Future is contemporary hip-hop’s most prolific artist, with a work rate that keeps a lot of attention on him, but also means that an album release isn’t always the event it could be. On Evol, it’s business as usual for Nayvadius Cash: beats from his coterie of Atlanta-based trap producers, and lyrics littered with drug-trade slang and sexual boasts. The problem is that the material held back for this album doesn’t always match up to the stuff given away on his many mixtapes: is Evol’s opener Ain’t No Time really better than Beast Mode’s Oooooh? Why does trap-life lament Seven Rings get the nod over the more interesting 56 Nights joint No Compadre? The odder, more experimental moments from those mixtapes aren’t replicated here, resulting in an album that is brazenly one-pace and trap-bass heavy.
Future recently dropped EVOL, his fourth studio album out of left field before fans even had a chance to fully digest his Purple Reign mixtape, which was released in mid-January. The surprise release was premiered on DJ Khaled’s We The Best Radio show, which is the first spoil from Future’s new deal with Apple Music. Critics of the Freebandz leader are quick to point out his penchant for releasing albums faster than he can pop a Xannie.
“Mark my words, I’ma ball without you,” Future promised on the song that completely shifted the direction of his career, Monster’s “Throw Away”. Though this line, like much of his post-Honest output was directed at ex Ciara, there’s an argument to be made for its meta qualities. As is now canonical knowledge, Future has released seven projects in a 16-month period, EVOLincluded, and on them are a total of five distinct guests, all of whom can be linked to one another via only a few degrees of separation (for those interested by the current research examining just how many degrees of separation is the maximum between any two people, the highest number for this group of features, excluding Future, is an astounding two).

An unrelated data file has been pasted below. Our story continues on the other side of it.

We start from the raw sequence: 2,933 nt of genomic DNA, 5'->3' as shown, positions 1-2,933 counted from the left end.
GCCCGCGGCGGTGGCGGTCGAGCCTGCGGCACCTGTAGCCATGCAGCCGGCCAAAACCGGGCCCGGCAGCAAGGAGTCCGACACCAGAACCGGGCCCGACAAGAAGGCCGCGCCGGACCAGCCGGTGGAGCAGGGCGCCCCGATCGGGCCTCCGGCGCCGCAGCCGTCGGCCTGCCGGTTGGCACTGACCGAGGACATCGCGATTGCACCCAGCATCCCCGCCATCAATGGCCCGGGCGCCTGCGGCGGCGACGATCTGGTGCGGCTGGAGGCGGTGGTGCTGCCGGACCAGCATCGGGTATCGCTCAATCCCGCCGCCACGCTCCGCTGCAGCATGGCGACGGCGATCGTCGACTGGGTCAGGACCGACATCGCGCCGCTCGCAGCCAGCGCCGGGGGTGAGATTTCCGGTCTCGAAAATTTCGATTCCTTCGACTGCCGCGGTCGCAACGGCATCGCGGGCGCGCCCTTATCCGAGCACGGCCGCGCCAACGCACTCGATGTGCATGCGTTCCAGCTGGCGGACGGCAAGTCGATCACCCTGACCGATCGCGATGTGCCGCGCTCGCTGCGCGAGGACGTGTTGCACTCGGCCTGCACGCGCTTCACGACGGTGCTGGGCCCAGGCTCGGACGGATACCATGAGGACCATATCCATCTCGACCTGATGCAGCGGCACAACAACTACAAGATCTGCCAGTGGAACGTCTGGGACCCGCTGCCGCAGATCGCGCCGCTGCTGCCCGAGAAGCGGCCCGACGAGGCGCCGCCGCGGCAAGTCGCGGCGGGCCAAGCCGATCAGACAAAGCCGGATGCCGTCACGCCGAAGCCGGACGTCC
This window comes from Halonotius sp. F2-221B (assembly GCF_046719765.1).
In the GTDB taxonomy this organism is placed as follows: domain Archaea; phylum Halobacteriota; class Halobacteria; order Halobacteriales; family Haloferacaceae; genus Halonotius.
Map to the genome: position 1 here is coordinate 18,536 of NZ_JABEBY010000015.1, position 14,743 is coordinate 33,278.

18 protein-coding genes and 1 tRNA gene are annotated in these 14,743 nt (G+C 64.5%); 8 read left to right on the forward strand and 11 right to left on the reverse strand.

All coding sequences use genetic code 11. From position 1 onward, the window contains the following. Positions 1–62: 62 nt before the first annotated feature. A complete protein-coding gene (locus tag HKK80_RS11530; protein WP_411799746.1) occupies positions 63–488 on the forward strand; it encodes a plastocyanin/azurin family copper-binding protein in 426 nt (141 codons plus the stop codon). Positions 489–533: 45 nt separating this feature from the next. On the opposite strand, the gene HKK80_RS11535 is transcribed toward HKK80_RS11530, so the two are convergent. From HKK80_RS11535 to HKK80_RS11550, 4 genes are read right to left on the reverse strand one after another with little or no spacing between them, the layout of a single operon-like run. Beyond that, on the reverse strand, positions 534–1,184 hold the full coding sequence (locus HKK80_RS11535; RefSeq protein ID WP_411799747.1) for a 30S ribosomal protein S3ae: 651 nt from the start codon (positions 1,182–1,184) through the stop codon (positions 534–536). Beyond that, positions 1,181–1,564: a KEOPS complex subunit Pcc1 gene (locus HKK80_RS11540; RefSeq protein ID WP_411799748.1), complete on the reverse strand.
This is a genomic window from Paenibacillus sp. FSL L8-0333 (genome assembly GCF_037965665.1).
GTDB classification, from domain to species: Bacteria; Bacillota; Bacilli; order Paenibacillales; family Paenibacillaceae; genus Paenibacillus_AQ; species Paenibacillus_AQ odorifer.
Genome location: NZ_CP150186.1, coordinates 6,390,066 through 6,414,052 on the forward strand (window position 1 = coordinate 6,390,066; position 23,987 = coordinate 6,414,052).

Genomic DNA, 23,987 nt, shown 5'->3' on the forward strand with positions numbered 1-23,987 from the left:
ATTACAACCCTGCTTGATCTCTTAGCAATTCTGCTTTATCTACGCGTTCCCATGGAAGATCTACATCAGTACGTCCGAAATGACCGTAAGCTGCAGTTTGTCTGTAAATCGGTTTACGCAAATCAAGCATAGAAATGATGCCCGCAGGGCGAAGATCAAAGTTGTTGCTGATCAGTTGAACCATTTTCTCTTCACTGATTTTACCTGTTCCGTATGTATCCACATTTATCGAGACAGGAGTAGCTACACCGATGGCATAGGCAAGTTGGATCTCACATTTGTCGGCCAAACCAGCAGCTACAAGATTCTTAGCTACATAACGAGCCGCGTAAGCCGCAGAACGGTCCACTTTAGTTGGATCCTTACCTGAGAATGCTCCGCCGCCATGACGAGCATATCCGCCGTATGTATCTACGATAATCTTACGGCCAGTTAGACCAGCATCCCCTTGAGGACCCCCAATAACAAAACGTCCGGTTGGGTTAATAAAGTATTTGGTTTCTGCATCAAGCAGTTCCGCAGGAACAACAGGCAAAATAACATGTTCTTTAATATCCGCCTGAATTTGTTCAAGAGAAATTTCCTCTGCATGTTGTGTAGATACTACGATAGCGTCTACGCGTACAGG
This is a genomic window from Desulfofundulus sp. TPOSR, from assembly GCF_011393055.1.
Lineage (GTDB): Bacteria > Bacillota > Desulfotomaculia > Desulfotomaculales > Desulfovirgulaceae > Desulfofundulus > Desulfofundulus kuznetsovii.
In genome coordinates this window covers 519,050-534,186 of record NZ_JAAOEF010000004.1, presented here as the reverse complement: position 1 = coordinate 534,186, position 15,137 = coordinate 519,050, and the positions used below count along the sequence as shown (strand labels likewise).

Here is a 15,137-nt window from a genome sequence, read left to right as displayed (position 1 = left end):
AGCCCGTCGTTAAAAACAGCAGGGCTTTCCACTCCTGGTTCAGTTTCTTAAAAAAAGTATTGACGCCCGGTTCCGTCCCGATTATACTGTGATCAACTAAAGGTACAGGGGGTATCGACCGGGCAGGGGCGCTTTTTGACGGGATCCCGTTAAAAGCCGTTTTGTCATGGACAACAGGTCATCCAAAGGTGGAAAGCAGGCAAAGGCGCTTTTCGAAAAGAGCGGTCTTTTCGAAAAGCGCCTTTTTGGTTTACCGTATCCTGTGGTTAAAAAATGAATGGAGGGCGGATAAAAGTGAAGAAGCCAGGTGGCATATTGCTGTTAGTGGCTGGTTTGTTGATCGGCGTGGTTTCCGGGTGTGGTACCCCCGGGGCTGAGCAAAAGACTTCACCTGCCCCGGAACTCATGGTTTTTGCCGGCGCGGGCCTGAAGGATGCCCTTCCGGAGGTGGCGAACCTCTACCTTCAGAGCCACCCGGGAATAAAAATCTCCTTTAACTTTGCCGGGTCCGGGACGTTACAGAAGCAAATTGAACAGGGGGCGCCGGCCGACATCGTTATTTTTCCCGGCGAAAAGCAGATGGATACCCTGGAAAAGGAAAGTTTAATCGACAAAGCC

Future is on a hot streak like few artists in the history of hip-hop can claim. Not only is he releasing consistently brilliant projects, he’s doing them at a ridiculously fast pace. Since October 2014, he has released four solo mixtapes, two studio albums and a collaborative tape with Drake. There isn’t a hotter rapper alive right now.
As a body of work, there isn’t much difference between Future’s latest studio album EVOL and Purple Reign, the mixtape he released just two weeks prior. It’s a testament to Future having perhaps the highest floor of any rapper that even though EVOL doesn’t do or say anything new it’s still a sneering and delightfully depraved ride. EVOL gives us a respite from introspective Future, who was more present on both Purple Reign and Dirty Sprite 2.
ON THE SURFACE, it would appear that EVOL has all of the necessary ingredients for Future to cook up another compelling album. First there's the cryptic title: it's love spelled backwards, you have to pronounce it as you do the word evil, and it's there to enhance the drama even before you hear any music. Then there's its stark, monochromatic cover art—featuring a bed of roses covered in ash and embers—which is both moody and certainly complimentary to the album's palatable sonics.